Posted on June 23, 2023

Black County Staff Claim ‘Harm’ Over Woke Juneteenth Email

Jason Rantz, KTTH, June 19, 2023

A group of black King County Metro employees says they’re livid over a woke email celebrating Juneteenth. They’re now demanding race-based hiring and reeducation around diversity issues.

Christina O’Claire, Mobility Division Director with Metro, emailed the newsletter to staff on June 16. Its opening section is focused around Juneteenth. In addition to suggesting staff attend various county-wide celebrations, she demanded staff accept her political positions.

O’Claire said that staff must “recognize” that “racism is still at the forefront of our nation.” She asked that Juneteenth be an “opportunity to recognize the injustices still being waged against Black and Indigenous people and reflect on how we can disrupt business as usual and replace it with something better.” She did not offer any specific examples of injustices or what to do about it but offered a link to Equity and Social Justice training, paid for by the county.


Aries Dial, a Metro employee, sent an email with an “open letter” to all staff within the agency. A Metro employee shared the email thread and open letter with the Jason Rantz Show on KTTH. O’Claire and Metro management are CC’ed.

The open letter, which was signed “The Black staff that you lead,” calls O’Claire’s woke Juneteenth newsletter “disrespectful and offensive” because it “furthers the anti-Black culture here in the County.” The employees take issue with O’Claire, including Indigenous people in referencing Juneteenth.

“It supports the erasure of Black Americans, the descendants of those enslaved during chattel slavery, by showing that Black American struggles, efforts, and contributions can only be acknowledged when paired with other people of color,” the letter states. “It also highlights the lack of Black American representation in the Director’s office, your office, and the danger of using the acronym BIPOC. Our struggles continue to be conflated with one another.”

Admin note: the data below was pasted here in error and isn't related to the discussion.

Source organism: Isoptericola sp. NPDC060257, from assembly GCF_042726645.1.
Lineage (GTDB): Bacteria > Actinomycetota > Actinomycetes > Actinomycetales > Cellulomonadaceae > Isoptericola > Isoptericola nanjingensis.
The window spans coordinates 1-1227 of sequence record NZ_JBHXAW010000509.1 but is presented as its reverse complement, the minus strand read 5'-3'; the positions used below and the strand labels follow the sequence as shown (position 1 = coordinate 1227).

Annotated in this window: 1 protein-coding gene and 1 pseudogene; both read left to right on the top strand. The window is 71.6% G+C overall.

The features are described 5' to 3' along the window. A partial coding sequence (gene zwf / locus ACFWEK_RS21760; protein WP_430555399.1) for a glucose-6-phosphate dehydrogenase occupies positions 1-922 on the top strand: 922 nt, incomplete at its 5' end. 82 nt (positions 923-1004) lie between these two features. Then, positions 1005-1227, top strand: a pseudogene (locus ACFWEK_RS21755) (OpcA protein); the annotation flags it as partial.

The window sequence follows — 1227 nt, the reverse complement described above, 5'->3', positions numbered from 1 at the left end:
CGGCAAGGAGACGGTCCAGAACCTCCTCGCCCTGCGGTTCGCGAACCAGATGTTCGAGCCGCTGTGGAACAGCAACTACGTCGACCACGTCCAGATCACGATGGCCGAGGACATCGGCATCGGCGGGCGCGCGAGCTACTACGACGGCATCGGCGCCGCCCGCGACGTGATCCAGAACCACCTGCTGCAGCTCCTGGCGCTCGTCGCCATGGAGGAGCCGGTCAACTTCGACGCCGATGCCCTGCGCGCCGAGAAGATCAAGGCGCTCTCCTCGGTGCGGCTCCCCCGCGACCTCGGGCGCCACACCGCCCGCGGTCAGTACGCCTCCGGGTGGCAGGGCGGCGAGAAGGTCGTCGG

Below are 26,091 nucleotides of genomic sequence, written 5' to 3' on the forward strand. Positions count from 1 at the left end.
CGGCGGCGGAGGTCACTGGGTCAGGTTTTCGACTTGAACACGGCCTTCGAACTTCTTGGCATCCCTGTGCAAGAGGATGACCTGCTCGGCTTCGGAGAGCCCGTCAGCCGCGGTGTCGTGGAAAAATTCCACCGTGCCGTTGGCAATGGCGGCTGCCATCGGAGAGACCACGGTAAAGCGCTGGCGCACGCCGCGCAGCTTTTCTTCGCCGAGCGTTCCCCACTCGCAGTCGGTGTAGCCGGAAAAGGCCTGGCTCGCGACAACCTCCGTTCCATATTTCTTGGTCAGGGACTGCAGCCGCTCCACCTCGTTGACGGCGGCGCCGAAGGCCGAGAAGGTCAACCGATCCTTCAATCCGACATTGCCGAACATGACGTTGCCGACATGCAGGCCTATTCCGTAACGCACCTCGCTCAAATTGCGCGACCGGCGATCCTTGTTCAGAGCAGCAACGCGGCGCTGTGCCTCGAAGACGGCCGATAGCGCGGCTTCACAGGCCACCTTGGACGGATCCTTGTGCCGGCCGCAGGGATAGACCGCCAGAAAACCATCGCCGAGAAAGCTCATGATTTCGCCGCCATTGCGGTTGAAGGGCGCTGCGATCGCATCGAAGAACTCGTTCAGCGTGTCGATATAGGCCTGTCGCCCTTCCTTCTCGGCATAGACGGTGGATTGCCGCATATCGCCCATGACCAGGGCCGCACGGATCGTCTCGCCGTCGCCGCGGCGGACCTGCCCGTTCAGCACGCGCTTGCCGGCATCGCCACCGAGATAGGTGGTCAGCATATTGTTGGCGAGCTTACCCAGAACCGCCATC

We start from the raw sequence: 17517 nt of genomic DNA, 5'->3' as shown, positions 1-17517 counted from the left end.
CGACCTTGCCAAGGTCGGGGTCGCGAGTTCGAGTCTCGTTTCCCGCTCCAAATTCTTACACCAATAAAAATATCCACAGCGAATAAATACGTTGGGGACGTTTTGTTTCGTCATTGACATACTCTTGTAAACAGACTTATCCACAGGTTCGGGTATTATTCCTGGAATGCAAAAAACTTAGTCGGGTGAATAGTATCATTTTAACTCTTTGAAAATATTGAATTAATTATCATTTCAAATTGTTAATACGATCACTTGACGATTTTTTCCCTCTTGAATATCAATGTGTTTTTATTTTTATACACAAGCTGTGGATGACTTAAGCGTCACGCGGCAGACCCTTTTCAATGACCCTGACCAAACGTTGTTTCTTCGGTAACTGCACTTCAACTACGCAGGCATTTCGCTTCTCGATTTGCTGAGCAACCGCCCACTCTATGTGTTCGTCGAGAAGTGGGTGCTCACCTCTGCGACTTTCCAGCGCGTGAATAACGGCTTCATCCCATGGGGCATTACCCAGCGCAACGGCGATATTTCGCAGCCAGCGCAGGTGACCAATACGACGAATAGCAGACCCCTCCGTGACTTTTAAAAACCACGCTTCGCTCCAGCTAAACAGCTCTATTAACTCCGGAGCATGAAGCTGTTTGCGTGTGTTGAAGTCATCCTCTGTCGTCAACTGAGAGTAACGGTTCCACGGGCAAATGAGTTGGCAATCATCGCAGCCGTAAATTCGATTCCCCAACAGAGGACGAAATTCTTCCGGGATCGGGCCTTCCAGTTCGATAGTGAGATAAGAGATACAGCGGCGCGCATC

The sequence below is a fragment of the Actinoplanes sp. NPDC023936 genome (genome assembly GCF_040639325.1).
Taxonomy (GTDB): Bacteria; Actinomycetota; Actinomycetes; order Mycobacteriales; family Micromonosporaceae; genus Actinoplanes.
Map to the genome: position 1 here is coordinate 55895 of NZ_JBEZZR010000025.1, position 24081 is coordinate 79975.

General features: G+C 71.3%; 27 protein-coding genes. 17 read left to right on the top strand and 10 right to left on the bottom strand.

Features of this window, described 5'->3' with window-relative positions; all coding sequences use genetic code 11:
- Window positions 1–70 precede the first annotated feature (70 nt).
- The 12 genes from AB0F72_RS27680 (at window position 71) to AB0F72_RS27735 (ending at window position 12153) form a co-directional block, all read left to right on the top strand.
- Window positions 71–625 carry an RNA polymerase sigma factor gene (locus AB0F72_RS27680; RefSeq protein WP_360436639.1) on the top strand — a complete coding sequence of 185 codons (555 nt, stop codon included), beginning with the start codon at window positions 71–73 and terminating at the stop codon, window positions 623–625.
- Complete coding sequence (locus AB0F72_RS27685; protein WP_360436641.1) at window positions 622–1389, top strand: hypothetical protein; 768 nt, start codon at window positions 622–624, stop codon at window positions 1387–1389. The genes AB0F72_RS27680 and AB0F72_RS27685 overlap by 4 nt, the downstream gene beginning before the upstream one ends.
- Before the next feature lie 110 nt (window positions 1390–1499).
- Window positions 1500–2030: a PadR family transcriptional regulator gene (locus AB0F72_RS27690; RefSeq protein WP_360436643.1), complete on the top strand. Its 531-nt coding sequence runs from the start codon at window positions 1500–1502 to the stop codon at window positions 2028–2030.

The letter asks if O’Claire will “mention Black Americans on Indigenous People’s Day?” It states that while black staffers are “united in our struggle” with Native Americans, “we each deserve to have our efforts and contributions highlighted independently.”


The letter listed over half a dozen comments from black staff who reacted to O’Claire’s email. They were reprinted in the open letter to chastise the Metro leadership because with their “positional power,” they must take “responsibility for their behavior… to facilitate movement-wide progress.”

One comment chides the email for quoting “inaccurate information on a day that commemorates Black American History [and it] proves that there is much learning to do and shines a light on where things fall within the lines of the County.” Another complained that King County Executive Dow Constantine should have sent his own email for Juneteenth.

Another staff member claims “O’Claire’s ‘allyship’ constantly feel like harm,” while another said “she all lives mattered, Juneteenth.” {snip}


Rather than offer a list of demands from O’Claire and the organization, the staff offered a list of suggestions they implored her to accept.

They want O’Claire to hire more black people in the Mobility Division and at the leadership and management level. They said the “absence of color compounds” is responsible for the “offensive” Juneteenth message. They ask she “invest in Black lives and leadership and learn our culture intentionally.” Though the letter is aiming to teach O’Claire to be a better ally, it also warns her, “do not expect Black staff to be your teacher, as it can compound the emotional labor and harm placed on us.”

The letter acknowledges O’Claire’s “intentions may have been to be inclusive, it wasn’t appropriate.” They claim the message “led to harm, trauma, and the misrepresentation of Juneteenth to the entire Metro employee community.” They asked that she “model what correction and apology look like.”